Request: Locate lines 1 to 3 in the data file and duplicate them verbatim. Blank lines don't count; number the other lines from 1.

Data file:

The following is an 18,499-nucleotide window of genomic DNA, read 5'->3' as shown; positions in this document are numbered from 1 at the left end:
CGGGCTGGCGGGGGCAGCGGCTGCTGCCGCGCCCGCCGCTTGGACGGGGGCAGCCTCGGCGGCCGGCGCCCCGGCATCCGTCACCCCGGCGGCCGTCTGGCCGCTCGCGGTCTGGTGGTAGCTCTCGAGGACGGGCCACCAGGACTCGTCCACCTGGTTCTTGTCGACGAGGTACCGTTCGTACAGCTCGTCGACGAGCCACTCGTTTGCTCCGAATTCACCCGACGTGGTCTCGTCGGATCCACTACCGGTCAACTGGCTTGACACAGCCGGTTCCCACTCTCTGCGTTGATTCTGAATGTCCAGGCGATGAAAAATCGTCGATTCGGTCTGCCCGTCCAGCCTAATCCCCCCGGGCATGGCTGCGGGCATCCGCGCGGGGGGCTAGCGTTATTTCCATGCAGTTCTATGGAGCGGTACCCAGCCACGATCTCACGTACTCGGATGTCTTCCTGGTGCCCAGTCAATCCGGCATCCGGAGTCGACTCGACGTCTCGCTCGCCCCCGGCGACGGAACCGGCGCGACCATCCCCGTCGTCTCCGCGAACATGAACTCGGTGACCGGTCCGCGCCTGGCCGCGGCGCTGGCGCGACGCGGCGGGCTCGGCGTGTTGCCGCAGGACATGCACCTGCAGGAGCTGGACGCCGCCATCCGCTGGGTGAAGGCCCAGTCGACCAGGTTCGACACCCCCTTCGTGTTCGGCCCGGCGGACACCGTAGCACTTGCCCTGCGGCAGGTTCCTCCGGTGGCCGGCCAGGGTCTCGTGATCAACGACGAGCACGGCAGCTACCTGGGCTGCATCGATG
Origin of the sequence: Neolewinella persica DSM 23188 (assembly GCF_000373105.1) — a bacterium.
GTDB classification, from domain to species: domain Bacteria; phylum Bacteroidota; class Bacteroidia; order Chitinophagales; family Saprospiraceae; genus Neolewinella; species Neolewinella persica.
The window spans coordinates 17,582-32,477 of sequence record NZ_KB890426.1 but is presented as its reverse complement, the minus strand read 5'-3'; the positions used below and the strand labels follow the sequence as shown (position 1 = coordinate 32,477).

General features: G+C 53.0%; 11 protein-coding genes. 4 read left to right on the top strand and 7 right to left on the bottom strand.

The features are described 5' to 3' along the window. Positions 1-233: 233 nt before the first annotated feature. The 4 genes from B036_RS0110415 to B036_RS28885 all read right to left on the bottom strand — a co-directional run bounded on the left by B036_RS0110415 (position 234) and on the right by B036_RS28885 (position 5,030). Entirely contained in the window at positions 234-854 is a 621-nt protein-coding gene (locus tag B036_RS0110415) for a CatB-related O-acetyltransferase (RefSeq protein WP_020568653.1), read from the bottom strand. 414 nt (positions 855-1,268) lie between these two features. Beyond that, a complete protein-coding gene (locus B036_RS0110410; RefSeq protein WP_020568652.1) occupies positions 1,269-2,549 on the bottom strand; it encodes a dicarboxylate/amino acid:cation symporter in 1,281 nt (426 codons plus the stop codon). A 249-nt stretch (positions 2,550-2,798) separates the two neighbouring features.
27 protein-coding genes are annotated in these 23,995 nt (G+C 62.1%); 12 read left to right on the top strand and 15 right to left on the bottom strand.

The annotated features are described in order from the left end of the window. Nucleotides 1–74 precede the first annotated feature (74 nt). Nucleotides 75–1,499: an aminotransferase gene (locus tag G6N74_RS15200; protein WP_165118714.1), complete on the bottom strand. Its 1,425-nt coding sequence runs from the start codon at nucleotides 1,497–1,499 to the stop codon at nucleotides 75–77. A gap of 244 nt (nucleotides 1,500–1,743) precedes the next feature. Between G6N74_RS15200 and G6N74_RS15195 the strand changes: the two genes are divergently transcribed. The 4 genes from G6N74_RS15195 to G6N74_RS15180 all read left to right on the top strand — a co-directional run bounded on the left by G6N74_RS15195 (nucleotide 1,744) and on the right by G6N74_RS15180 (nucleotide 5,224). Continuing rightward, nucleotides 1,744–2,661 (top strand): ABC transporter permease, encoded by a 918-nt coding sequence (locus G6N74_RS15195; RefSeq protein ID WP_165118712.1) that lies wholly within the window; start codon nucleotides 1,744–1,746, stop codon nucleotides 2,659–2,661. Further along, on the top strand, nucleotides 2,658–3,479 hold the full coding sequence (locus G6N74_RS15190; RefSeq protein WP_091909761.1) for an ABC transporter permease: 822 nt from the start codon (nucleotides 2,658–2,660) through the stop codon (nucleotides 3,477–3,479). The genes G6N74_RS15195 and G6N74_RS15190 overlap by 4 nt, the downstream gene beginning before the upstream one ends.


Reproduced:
The following is an 18,499-nucleotide window of genomic DNA, read 5'->3' as shown; positions in this document are numbered from 1 at the left end:
CGGGCTGGCGGGGGCAGCGGCTGCTGCCGCGCCCGCCGCTTGGACGGGGGCAGCCTCGGCGGCCGGCGCCCCGGCATCCGTCACCCCGGCGGCCGTCTGGCCGCTCGCGGTCTGGTGGTAGCTCTCGAGGACGGGCCACCAGGACTCGTCCACCTGGTTCTTGTCGACGAGGTACCGTTCGTACAGCTCGTCGACGAGCCACTCGTTTGCTCCGAATTCACCCGACGTGGTCTCGTCGGATCCACTACCGGTCAACTGGCTTGACACAGCCGGTTCCCACTCTCTGCGTTGATTCTGAATGTCCAGGCGATGAAAAATCGTCGATTCGGTCTGCCCGTCCAGCCTAATCCCCCCGGGCATGGCTGCGGGCATCCGCGCGGGGGGCTAGCGTTATTTCCATGCAGTTCTATGGAGCGGTACCCAGCCACGATCTCACGTACTCGGATGTCTTCCTGGTGCCCAGTCAATCCGGCATCCGGAGTCGACTCGACGTCTCGCTCGCCCCCGGCGACGGAACCGGCGCGACCATCCCCGTCGTCTCCGCGAACATGAACTCGGTGACCGGTCCGCGCCTGGCCGCGGCGCTGGCGCGACGCGGCGGGCTCGGCGTGTTGCCGCAGGACATGCACCTGCAGGAGCTGGACGCCGCCATCCGCTGGGTGAAGGCCCAGTCGACCAGGTTCGACACCCCCTTCGTGTTCGGCCCGGCGGACACCGTAGCACTTGCCCTGCGGCAGGTTCCTCCGGTGGCCGGCCAGGGTCTCGTGATCAACGACGAGCACGGCAGCTACCTGGGCTGCATCGATG
Origin of the sequence: Neolewinella persica DSM 23188 (assembly GCF_000373105.1) — a bacterium.